If you build it, they might come? (musing on broadband investments)

My TJ column tomorrow discusses the fact that New Brunswick has pervasive broadband Internet ‘access’ (i.e. availability) but the lowest percentage of households ‘accessing’ it.  If you strip out the urban areas of Moncton, Fredericton and Saint John, the percentage of homes with Internet access is likely below 60 percent.

I make the case that smarter public policy would be focused on the real barriers to Internet access – literacy, income levels, relevancy-in-daily-life, etc.

For example, New Brunswick has far fewer people working from home even though this would seem like a logical way to address high unemployment – particularly in rural areas.  I realize there are broad set of issues at play here but one thing is clear – availability hasn’t improved access.

PS – Just so we are clear – when I say percentage of households with Internet access – I mean they have Internet in the home (not the availability of Internet if they decide to choose it).

8 thoughts on “If you build it, they might come? (musing on broadband investments)

  1. A truly sad statistic David. I can perhaps see a bias towards an older population in the internet stats but still access to the internet is more important in this day and age than a land line or a TV.

    The working from home figures include farmers correct? This might help explain some of the figures. A self-employed farmer would be considered work from home but a self-employed fisherman would not be.

  2. I don’t mean to undermine the serious and essentially correct point made in the article. But there’s an incongruence in this post that is troubling.

    On the one hand, you state that “New Brunswick has pervasive broadband Internet ‘access’.”

    Then you state that “I make the case that smarter public policy would be focused on the real barriers to Internet access – literacy, income levels, relevancy-in-daily-life, etc.”

    While I don’t dispute the conclusion, one wonders why a policy would continue to focus on broadband access with it is ubiquitous. What would such a policy state? “Keep on keeping on?”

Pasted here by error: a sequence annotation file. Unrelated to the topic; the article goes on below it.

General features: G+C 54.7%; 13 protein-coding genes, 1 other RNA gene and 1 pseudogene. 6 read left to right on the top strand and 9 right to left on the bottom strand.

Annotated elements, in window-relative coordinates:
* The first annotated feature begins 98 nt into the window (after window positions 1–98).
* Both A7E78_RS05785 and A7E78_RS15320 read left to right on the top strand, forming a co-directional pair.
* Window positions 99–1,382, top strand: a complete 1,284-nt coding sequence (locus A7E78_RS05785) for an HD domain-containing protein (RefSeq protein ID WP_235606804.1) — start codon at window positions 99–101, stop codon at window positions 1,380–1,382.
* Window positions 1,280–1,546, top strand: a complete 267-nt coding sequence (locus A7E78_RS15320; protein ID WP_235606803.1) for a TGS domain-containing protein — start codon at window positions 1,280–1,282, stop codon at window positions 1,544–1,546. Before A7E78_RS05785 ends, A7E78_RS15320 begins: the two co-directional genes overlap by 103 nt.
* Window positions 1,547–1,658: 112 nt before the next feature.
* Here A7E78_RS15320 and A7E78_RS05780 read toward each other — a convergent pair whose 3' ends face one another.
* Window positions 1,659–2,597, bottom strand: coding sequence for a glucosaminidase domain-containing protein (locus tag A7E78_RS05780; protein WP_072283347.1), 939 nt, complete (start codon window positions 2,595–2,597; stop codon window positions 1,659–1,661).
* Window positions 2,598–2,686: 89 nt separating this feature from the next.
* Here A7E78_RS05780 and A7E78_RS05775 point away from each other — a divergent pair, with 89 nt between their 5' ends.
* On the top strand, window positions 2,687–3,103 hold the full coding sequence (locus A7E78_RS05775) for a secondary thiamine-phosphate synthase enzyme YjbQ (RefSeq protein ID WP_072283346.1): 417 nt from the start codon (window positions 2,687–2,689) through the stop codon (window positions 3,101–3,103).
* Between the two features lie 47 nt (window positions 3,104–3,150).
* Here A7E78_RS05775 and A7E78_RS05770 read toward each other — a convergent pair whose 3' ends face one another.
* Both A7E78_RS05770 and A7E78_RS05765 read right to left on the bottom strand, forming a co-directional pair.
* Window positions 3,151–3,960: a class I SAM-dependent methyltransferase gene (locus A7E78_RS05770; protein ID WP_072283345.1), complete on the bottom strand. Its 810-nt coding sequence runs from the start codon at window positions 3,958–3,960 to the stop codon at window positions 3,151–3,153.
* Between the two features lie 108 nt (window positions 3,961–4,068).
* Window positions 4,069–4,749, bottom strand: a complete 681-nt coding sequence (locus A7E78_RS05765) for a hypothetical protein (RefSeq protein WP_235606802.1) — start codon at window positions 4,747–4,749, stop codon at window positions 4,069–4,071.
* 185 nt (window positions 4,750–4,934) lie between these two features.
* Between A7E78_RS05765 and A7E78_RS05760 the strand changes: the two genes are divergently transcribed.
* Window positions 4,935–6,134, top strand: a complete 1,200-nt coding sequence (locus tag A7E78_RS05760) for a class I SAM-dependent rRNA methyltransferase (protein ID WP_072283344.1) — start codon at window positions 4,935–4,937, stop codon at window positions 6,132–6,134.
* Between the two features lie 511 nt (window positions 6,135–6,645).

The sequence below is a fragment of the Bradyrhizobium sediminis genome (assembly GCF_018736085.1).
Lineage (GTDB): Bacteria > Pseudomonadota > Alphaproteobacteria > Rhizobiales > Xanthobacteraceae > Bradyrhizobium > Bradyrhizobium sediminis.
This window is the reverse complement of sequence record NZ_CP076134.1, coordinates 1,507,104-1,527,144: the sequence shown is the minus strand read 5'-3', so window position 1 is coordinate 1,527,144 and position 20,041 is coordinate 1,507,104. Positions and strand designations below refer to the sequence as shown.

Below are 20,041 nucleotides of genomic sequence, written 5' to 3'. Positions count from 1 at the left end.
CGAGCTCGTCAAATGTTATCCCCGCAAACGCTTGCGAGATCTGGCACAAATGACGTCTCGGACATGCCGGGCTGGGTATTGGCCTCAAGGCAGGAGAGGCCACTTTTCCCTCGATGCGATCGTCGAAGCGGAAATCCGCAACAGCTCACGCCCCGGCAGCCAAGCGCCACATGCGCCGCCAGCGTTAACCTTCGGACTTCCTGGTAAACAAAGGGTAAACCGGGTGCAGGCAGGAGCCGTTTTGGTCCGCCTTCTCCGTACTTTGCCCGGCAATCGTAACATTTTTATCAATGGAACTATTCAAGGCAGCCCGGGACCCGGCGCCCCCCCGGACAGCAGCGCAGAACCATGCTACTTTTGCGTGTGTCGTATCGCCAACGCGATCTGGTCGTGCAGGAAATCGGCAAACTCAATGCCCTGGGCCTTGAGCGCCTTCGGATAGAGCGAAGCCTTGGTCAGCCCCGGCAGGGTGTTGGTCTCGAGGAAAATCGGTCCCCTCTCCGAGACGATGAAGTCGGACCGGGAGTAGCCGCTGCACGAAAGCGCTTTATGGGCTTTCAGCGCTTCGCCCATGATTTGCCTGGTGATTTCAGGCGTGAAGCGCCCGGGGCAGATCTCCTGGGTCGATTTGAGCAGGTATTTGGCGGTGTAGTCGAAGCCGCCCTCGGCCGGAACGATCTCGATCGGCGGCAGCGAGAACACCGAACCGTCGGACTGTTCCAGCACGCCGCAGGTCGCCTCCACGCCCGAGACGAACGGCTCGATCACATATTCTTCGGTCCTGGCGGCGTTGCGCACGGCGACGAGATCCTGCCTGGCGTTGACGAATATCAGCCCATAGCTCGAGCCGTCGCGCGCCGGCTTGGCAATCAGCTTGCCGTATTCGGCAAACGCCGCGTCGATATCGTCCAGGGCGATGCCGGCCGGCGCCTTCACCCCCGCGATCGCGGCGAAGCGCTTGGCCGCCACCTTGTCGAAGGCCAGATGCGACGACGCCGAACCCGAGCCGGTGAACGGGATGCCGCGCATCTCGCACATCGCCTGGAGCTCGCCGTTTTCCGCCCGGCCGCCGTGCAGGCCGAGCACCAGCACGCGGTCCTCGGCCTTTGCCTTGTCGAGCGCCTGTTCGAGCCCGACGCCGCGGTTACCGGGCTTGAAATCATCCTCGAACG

Given that ubiquity has been achieved, then *of course* you would focus on something else. Like, say, literacy, income and relevance. So while it is clear and easy to support what you are arguing for, it is difficult to comprehend what you are arguing *against*.

  3. I guess I wasn’t clear. I am arguing that governments make investment in broadband infrastructure and assume that will translate into wide usage but it doesn’t. We need to spend more time thinking about other barriers to access and not just physical infrastructure.

  4. Old guy scratches head. *Remembering* 30 years ago, when his wife said: “we have to get with this stuff….. it is the way of the future”, so he (the now old guy) ordered the stuff from the US, and built his first (really expensive) computer.
    David: I don’t get it, neither one of us are rocket scientists, but I *think* we all know that the only thing for sure is: that things change, and if you find yourself unable to move ahead with the times you will get left in the dust.

  5. Hi David. How does the rural usage data relate to age demographics data? Seems like another case of statistics telling you that a person with more birthdays will live longer.

  6. The population outside Moncton-Fredericton-Saint John is slightly older but not by a wide margin. In my opinion, there are a lot of reasons why the elderly should be connected to the Internet. We have mandarins and companies running around saying New Brunswick is an excellent testing ground for technology-enabled aging-in-place health care – which is based on remote monitoring – and less than three out of five households are connected in rural NB.

  7. Thought somebody might mention this, but a big point is that government is NOT interested in ‘access’. While they brag about ‘access’, it should be noted that high speed internet in most rural areas is still prohibitively expensive. Add to that that seniors typically need fairly extensive instruction, and you’ve got a good reason to see why NB’s stats are low (but is it lower than the national because there is more rural?)

    I suspect that will change over time since quite soon we are going to have an elderly demographic that can’t do without internet access any more than youngsters.

    However, internet access is much like literacy-once you can ‘do it’ then it ceases to be a motivator for economic development. If all you have is a greater audience for cultural products (well, porn anyway!:) and crap from other areas, it really doesn’t increase the local economy. The point is that it is getting harder to develop any kind of business without it, but just because you have it, it doesn’t mean you are going to grow the economy. And I can’t help but wonder how many 60 year olds are thinking “hmmm, now how am I going to build this export business”

    But the point is very well made that like literacy, it is one of those statistics that indicates a problem.

  8. This ‘not plugged in’ problem gets more serious with each rise in the importance of the internet Perhaps having an ‘internet officer’ attached to economic development offices is warranted. The statistics you quote buttress the case for this. To assuage the ire of computer service firms to such a service an arrangement whereby representatives of such firms would staff such a position – say one day a week – would bring them onboard. Bet it would be a very popular service!

Comments are closed.